• Head up, eye check people as you walk - no need to stare someone down, but there is no excuse to be completely unaware of your surroundings in the street, in a bus, on a train.

Then to the Paranoid -

These are a couple of things that I have not had to do (and probably never will), but have heard and read as end stage risk mitigation strategies:

  • If lost and isolated in a terrible neighbourhood at night, walk in the middle of the road - this reduces the chance of a sudden mugging from a footpath adjacent dark alley.
  • If lost and isolated in an awful place with suspicious and risky potential aggresors nearby - take off your shirt and start rambling and muttering to yourself, twitching, as you continue to walk. Make no eye contact with anyone. Ramble and rave like a lunatic who is completely unaware of the presence of anyone else. People don't tend to mess with crazy...

Risk Assessments -

  • Groups of women are not threats.
  • Couples are unlikely to be threats.
  • A suburb in which middle aged women are walking their dogs, on leashes, is completely safe.
  • A suburb in which children are roaming the streets alone at night is extremely dangerous.
  • It will be a male that brings the badness.
  • A lone male will likely need to be intoxicated to be a risk - or unwell/homeless - these are less predictable but don't necessarily come in groups.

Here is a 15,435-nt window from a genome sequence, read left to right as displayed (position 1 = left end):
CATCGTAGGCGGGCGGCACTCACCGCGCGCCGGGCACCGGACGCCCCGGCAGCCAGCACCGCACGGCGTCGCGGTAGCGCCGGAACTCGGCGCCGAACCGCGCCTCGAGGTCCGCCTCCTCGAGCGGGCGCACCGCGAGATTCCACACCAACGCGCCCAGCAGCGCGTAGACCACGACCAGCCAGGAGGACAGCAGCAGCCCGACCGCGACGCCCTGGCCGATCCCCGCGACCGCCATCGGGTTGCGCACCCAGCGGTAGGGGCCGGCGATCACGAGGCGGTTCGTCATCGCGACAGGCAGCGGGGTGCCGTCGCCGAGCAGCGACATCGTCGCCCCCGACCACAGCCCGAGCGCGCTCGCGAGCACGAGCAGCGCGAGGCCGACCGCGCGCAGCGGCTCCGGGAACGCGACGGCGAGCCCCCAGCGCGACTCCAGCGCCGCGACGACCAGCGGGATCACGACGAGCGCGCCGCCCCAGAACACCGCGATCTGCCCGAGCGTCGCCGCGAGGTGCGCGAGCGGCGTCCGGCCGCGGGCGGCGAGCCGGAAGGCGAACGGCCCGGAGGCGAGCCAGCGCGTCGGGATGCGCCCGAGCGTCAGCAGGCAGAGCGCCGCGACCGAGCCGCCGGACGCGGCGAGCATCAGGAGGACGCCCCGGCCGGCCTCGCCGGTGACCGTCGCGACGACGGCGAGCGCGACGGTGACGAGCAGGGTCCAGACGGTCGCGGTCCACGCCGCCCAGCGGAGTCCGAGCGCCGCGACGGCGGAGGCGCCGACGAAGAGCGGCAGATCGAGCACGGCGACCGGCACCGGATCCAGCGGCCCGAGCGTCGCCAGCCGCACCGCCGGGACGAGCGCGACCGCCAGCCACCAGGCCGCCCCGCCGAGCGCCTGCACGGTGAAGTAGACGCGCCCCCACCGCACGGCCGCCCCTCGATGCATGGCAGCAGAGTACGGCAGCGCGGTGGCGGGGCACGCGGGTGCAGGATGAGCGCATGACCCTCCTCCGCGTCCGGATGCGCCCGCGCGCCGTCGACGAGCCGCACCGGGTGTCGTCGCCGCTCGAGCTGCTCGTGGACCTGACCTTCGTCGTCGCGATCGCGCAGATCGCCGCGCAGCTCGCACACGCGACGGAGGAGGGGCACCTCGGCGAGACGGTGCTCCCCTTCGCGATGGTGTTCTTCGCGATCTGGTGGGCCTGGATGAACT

• A group of males does not need to be drunk to be a risk.
  • A group of males is the likely party to bring "the badness".
  • There will be a witness check - a quick look over each shoulder, or around the other corner (for potential witnesses), before you are approached and victimised.
  • The badness will not happen at 1100 in a high-end shopping centre as you are browsing for a shirt; it will be at 2300 near a bar. etc etc

Something Bad is About to Happen:

Unfortunately, it's time. Roughly in order, I plan to:

  1. Run away.
  2. Give up my wallet.
  3. Run away.
  4. Give up my phone.
  5. Run away.
  6. Give up my bag.
  7. Run away.
  8. Give up my passport.
  9. Run away.
  10. Decline to be moved to a secondary location.
  11. Run away.
  12. Never be moved to a secondary location.
  13. Run away.
  14. Fight to the death.